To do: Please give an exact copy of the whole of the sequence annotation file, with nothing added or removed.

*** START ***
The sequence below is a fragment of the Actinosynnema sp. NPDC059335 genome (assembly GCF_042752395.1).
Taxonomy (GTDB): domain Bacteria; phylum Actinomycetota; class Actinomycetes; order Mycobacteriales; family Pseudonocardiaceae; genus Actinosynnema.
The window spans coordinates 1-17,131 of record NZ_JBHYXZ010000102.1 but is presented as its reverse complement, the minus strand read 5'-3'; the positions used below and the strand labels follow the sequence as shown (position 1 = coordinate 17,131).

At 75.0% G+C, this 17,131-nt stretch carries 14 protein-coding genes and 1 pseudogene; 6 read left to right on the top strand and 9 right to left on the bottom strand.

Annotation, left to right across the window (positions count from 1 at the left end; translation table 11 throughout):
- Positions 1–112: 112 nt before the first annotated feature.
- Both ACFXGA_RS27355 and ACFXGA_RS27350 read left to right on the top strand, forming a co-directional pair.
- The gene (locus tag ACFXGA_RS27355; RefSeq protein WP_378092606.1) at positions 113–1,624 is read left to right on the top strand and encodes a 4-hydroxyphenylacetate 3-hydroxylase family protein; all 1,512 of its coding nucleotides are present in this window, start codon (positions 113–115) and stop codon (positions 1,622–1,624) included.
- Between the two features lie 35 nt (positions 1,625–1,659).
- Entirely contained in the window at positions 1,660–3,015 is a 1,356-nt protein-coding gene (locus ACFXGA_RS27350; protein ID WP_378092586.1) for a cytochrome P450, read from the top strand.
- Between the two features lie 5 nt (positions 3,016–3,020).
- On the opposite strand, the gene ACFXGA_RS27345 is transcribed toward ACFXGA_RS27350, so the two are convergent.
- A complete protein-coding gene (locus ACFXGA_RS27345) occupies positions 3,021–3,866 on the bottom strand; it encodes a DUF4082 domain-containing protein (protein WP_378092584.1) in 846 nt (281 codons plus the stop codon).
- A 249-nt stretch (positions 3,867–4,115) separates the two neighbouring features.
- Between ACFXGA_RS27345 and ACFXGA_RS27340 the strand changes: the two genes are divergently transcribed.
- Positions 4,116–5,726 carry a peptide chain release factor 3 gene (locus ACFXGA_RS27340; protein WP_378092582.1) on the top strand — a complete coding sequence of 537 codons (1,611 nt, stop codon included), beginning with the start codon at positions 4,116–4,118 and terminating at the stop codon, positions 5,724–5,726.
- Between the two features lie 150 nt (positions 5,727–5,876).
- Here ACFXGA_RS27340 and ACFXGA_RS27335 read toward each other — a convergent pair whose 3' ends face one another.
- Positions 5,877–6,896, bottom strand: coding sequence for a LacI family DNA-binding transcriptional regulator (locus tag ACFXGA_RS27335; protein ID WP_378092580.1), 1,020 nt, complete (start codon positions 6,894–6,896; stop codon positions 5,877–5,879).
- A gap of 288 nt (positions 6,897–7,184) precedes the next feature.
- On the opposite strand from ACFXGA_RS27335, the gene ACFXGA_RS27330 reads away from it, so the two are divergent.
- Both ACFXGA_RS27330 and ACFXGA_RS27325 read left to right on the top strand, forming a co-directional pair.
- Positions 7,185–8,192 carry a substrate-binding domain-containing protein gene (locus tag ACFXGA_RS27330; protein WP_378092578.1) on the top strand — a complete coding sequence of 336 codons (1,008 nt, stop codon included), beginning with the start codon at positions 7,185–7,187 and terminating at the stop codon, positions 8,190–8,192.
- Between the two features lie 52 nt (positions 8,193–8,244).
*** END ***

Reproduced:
The sequence below is a fragment of the Actinosynnema sp. NPDC059335 genome (assembly GCF_042752395.1).
Taxonomy (GTDB): domain Bacteria; phylum Actinomycetota; class Actinomycetes; order Mycobacteriales; family Pseudonocardiaceae; genus Actinosynnema.
The window spans coordinates 1-17,131 of record NZ_JBHYXZ010000102.1 but is presented as its reverse complement, the minus strand read 5'-3'; the positions used below and the strand labels follow the sequence as shown (position 1 = coordinate 17,131).

At 75.0% G+C, this 17,131-nt stretch carries 14 protein-coding genes and 1 pseudogene; 6 read left to right on the top strand and 9 right to left on the bottom strand.

Annotation, left to right across the window (positions count from 1 at the left end; translation table 11 throughout):
- Positions 1–112: 112 nt before the first annotated feature.
- Both ACFXGA_RS27355 and ACFXGA_RS27350 read left to right on the top strand, forming a co-directional pair.
- The gene (locus tag ACFXGA_RS27355; RefSeq protein WP_378092606.1) at positions 113–1,624 is read left to right on the top strand and encodes a 4-hydroxyphenylacetate 3-hydroxylase family protein; all 1,512 of its coding nucleotides are present in this window, start codon (positions 113–115) and stop codon (positions 1,622–1,624) included.
- Between the two features lie 35 nt (positions 1,625–1,659).
- Entirely contained in the window at positions 1,660–3,015 is a 1,356-nt protein-coding gene (locus ACFXGA_RS27350; protein ID WP_378092586.1) for a cytochrome P450, read from the top strand.
- Between the two features lie 5 nt (positions 3,016–3,020).
- On the opposite strand, the gene ACFXGA_RS27345 is transcribed toward ACFXGA_RS27350, so the two are convergent.
- A complete protein-coding gene (locus ACFXGA_RS27345) occupies positions 3,021–3,866 on the bottom strand; it encodes a DUF4082 domain-containing protein (protein WP_378092584.1) in 846 nt (281 codons plus the stop codon).
- A 249-nt stretch (positions 3,867–4,115) separates the two neighbouring features.
- Between ACFXGA_RS27345 and ACFXGA_RS27340 the strand changes: the two genes are divergently transcribed.
- Positions 4,116–5,726 carry a peptide chain release factor 3 gene (locus ACFXGA_RS27340; protein WP_378092582.1) on the top strand — a complete coding sequence of 537 codons (1,611 nt, stop codon included), beginning with the start codon at positions 4,116–4,118 and terminating at the stop codon, positions 5,724–5,726.
- Between the two features lie 150 nt (positions 5,727–5,876).
- Here ACFXGA_RS27340 and ACFXGA_RS27335 read toward each other — a convergent pair whose 3' ends face one another.
- Positions 5,877–6,896, bottom strand: coding sequence for a LacI family DNA-binding transcriptional regulator (locus tag ACFXGA_RS27335; protein ID WP_378092580.1), 1,020 nt, complete (start codon positions 6,894–6,896; stop codon positions 5,877–5,879).
- A gap of 288 nt (positions 6,897–7,184) precedes the next feature.
- On the opposite strand from ACFXGA_RS27335, the gene ACFXGA_RS27330 reads away from it, so the two are divergent.
- Both ACFXGA_RS27330 and ACFXGA_RS27325 read left to right on the top strand, forming a co-directional pair.
- Positions 7,185–8,192 carry a substrate-binding domain-containing protein gene (locus tag ACFXGA_RS27330; protein WP_378092578.1) on the top strand — a complete coding sequence of 336 codons (1,008 nt, stop codon included), beginning with the start codon at positions 7,185–7,187 and terminating at the stop codon, positions 8,190–8,192.
- Between the two features lie 52 nt (positions 8,193–8,244).